收录日期:2020/06/02 19:59:13 时间:2013-08-02 16:41:45 标签:c++,multiple-inheritance,virtual-inheritance

So I have this idea and I think it's basically impossible to implement in C++... but I want to ask. I read through chapter 15 of Stroustrup and didn't get my answer, and I don't think the billion other questions about inheritance diamonds answer this one, so I'm asking here.

The question is, what happens when you inherit from two base classes which share a common base class themselves, but only one of the two inherits from it virtually. For example:

class CommonBase { ... };

class BaseA : CommonBase { ... };

class BaseB : virtual CommonBase { ... };

class Derived : BaseA, BaseB { ... };

The reason I think I want to do this is because I'm trying to extend an existing library without having to recompile the whole library (don't want to open that can of worms). There already exists a chain of inheritance that I would like to modify. Basically something like this (excuse the ascii art)

    LibBase
         | \
         |  \ 
         |   MyBase
         |     |
         |     |
 LibDerived    |
         | \   |
         |  \  |
         |   MyDerived
         |     |
LibDerived2    |
         | \   |
         |  \  |
         |   MyDerived2
         |     |
LibDerived3    |
         | \   |
         |  \  |
         |   MyDerived3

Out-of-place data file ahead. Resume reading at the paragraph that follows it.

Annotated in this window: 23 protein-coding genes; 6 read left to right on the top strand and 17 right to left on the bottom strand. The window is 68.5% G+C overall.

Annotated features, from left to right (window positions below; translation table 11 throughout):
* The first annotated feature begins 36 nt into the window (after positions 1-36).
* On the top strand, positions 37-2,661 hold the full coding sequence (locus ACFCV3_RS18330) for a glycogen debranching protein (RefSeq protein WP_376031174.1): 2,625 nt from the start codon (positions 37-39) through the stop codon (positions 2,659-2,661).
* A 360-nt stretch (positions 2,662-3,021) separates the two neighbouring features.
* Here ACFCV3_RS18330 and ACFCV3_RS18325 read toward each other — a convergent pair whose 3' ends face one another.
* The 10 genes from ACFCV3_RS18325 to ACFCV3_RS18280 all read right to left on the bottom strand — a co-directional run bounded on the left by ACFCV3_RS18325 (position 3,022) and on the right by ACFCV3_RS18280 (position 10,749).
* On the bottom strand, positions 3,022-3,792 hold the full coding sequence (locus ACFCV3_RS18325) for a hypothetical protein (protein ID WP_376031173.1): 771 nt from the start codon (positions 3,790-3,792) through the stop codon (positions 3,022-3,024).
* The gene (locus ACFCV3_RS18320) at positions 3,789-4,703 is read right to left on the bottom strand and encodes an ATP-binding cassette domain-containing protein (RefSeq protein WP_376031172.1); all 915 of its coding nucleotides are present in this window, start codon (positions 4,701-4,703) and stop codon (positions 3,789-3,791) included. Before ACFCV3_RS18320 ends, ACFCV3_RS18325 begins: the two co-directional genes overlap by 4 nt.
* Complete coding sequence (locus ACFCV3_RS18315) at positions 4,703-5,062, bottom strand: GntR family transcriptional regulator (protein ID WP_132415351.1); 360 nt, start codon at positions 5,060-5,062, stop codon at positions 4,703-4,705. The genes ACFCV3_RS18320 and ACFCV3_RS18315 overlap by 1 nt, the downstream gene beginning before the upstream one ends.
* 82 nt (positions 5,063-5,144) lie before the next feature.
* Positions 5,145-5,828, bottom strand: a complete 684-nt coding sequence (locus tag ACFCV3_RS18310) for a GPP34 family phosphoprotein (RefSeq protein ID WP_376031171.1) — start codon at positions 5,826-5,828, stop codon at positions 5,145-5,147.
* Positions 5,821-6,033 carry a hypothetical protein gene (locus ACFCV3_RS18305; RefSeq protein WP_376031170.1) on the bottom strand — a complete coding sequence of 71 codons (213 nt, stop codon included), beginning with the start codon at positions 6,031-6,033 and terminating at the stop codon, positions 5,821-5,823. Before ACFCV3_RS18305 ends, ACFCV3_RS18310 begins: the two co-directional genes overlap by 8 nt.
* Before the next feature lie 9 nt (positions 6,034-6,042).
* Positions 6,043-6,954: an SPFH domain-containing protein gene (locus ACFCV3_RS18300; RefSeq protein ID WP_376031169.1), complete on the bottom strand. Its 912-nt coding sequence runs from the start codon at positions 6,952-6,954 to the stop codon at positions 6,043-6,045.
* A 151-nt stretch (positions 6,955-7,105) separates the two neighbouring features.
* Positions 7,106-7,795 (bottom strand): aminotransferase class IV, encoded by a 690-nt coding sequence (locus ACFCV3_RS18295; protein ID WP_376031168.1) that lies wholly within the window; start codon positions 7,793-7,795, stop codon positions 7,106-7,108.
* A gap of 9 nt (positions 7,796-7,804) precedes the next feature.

|     |
LibConcrete    |
           \   |
            MyConcrete

Get the picture? I want an object of each of "My" classes to be an object of the class they are essentially replacing, but I want the next class in the inheritence diagram to use the overridden method implementation from "My" base class, but all the other methods from the library's classes. The library classes do not inherit virtually so it's like this

class LibDerived : LibBase

But if I make my class inherit virtually

class MyBase : virtual LibBase {};
class MyDerived: virtual MyBase, virtual LibDerived {};

Since MyDerived will have a vtable, and MyBase will have a vtable, will there be only one LibBase object?

I hope this question is clear enough.

To simplify answer let's think about virtual/non-virtual as duplicated or non-duplicated content.

class LibDerived : LibBase

declares: I allow LibBase be twice (or more ) entered into descending of LibDerived

class MyBase : virtual LibBase {};

declares: I allow compiler to optimize two entries of LibBase in MyBase descendings into single one.

When these two declarations meet each one, the first is more priority so MyDerived gets 2 implmentation of LibBase. But power of c++ is possibility to resolve it! Just make overriding on MyDerived virtual functions to select which you want to use. Ore another way - create universal wrapper of MyDerived derived from interface LibBase that aggregate any instance: LibDerived, MyBase, ... and call expected method from aggregate.

Essentially, you are right. You need to have LibDerived derived virtually from LibBase if you want this sort of inheritance tree to work.

If you don't have this you can't prevent having a non-virtual LibBase under the LibDerived and a separate virtual LibBase under MyBase.